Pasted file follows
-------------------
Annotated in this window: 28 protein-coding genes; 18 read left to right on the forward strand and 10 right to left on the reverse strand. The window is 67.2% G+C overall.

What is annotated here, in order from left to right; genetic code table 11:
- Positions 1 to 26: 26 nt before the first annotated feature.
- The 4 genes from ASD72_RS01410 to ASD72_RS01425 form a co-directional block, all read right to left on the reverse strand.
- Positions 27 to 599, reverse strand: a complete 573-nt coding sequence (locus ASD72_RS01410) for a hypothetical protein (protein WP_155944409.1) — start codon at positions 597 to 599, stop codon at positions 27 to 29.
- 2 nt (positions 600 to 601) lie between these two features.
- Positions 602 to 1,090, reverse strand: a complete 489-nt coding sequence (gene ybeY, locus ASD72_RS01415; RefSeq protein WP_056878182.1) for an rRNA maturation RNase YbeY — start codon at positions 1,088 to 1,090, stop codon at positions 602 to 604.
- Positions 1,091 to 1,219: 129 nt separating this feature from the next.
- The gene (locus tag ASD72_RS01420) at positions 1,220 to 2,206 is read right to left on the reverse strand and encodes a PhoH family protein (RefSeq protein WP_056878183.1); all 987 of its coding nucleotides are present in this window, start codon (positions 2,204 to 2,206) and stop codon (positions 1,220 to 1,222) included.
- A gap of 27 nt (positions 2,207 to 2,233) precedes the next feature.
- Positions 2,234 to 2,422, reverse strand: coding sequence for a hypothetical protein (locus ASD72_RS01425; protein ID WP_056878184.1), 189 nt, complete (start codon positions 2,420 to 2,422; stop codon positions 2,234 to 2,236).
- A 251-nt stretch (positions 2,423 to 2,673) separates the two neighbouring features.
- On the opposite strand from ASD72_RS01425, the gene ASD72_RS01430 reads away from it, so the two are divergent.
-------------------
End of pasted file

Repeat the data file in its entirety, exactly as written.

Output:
Annotated in this window: 28 protein-coding genes; 18 read left to right on the forward strand and 10 right to left on the reverse strand. The window is 67.2% G+C overall.

What is annotated here, in order from left to right; genetic code table 11:
- Positions 1 to 26: 26 nt before the first annotated feature.
- The 4 genes from ASD72_RS01410 to ASD72_RS01425 form a co-directional block, all read right to left on the reverse strand.
- Positions 27 to 599, reverse strand: a complete 573-nt coding sequence (locus ASD72_RS01410) for a hypothetical protein (protein WP_155944409.1) — start codon at positions 597 to 599, stop codon at positions 27 to 29.
- 2 nt (positions 600 to 601) lie between these two features.
- Positions 602 to 1,090, reverse strand: a complete 489-nt coding sequence (gene ybeY, locus ASD72_RS01415; RefSeq protein WP_056878182.1) for an rRNA maturation RNase YbeY — start codon at positions 1,088 to 1,090, stop codon at positions 602 to 604.
- Positions 1,091 to 1,219: 129 nt separating this feature from the next.
- The gene (locus tag ASD72_RS01420) at positions 1,220 to 2,206 is read right to left on the reverse strand and encodes a PhoH family protein (RefSeq protein WP_056878183.1); all 987 of its coding nucleotides are present in this window, start codon (positions 2,204 to 2,206) and stop codon (positions 1,220 to 1,222) included.
- A gap of 27 nt (positions 2,207 to 2,233) precedes the next feature.
- Positions 2,234 to 2,422, reverse strand: coding sequence for a hypothetical protein (locus ASD72_RS01425; protein ID WP_056878184.1), 189 nt, complete (start codon positions 2,420 to 2,422; stop codon positions 2,234 to 2,236).
- A 251-nt stretch (positions 2,423 to 2,673) separates the two neighbouring features.
- On the opposite strand from ASD72_RS01425, the gene ASD72_RS01430 reads away from it, so the two are divergent.